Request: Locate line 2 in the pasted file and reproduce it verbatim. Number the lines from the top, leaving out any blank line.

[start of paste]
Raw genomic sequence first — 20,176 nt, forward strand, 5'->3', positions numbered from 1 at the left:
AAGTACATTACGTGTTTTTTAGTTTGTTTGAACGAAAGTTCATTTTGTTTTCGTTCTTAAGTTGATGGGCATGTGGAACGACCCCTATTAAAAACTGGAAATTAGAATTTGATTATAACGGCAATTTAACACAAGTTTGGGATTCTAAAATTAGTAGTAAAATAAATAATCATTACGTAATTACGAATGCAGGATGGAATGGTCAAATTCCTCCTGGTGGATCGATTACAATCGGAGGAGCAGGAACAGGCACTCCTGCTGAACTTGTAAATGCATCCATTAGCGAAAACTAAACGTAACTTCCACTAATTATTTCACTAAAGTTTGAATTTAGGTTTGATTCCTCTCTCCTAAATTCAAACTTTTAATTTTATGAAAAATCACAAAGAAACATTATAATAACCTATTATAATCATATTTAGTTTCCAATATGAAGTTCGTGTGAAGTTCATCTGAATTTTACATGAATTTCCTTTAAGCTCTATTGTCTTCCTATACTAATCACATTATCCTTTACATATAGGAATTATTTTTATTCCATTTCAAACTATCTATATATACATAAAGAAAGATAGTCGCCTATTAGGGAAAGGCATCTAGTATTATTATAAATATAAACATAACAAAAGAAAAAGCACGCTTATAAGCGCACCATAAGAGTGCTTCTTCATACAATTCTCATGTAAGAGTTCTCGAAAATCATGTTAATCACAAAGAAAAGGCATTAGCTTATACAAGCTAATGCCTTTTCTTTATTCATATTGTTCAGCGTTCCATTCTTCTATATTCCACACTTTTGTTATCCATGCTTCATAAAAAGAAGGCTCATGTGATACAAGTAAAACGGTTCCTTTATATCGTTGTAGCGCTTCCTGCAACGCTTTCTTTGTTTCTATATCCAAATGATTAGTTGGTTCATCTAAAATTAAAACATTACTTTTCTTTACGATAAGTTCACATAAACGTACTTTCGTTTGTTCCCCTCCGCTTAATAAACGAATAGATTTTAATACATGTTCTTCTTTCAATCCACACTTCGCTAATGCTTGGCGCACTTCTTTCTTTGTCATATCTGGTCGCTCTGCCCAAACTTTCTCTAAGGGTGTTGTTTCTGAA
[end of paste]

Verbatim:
AAGTACATTACGTGTTTTTTAGTTTGTTTGAACGAAAGTTCATTTTGTTTTCGTTCTTAAGTTGATGGGCATGTGGAACGACCCCTATTAAAAACTGGAAATTAGAATTTGATTATAACGGCAATTTAACACAAGTTTGGGATTCTAAAATTAGTAGTAAAATAAATAATCATTACGTAATTACGAATGCAGGATGGAATGGTCAAATTCCTCCTGGTGGATCGATTACAATCGGAGGAGCAGGAACAGGCACTCCTGCTGAACTTGTAAATGCATCCATTAGCGAAAACTAAACGTAACTTCCACTAATTATTTCACTAAAGTTTGAATTTAGGTTTGATTCCTCTCTCCTAAATTCAAACTTTTAATTTTATGAAAAATCACAAAGAAACATTATAATAACCTATTATAATCATATTTAGTTTCCAATATGAAGTTCGTGTGAAGTTCATCTGAATTTTACATGAATTTCCTTTAAGCTCTATTGTCTTCCTATACTAATCACATTATCCTTTACATATAGGAATTATTTTTATTCCATTTCAAACTATCTATATATACATAAAGAAAGATAGTCGCCTATTAGGGAAAGGCATCTAGTATTATTATAAATATAAACATAACAAAAGAAAAAGCACGCTTATAAGCGCACCATAAGAGTGCTTCTTCATACAATTCTCATGTAAGAGTTCTCGAAAATCATGTTAATCACAAAGAAAAGGCATTAGCTTATACAAGCTAATGCCTTTTCTTTATTCATATTGTTCAGCGTTCCATTCTTCTATATTCCACACTTTTGTTATCCATGCTTCATAAAAAGAAGGCTCATGTGATACAAGTAAAACGGTTCCTTTATATCGTTGTAGCGCTTCCTGCAACGCTTTCTTTGTTTCTATATCCAAATGATTAGTTGGTTCATCTAAAATTAAAACATTACTTTTCTTTACGATAAGTTCACATAAACGTACTTTCGTTTGTTCCCCTCCGCTTAATAAACGAATAGATTTTAATACATGTTCTTCTTTCAATCCACACTTCGCTAATGCTTGGCGCACTTCTTTCTTTGTCATATCTGGTCGCTCTGCCCAAACTTTCTCTAAGGGTGTTGTTTCTGAA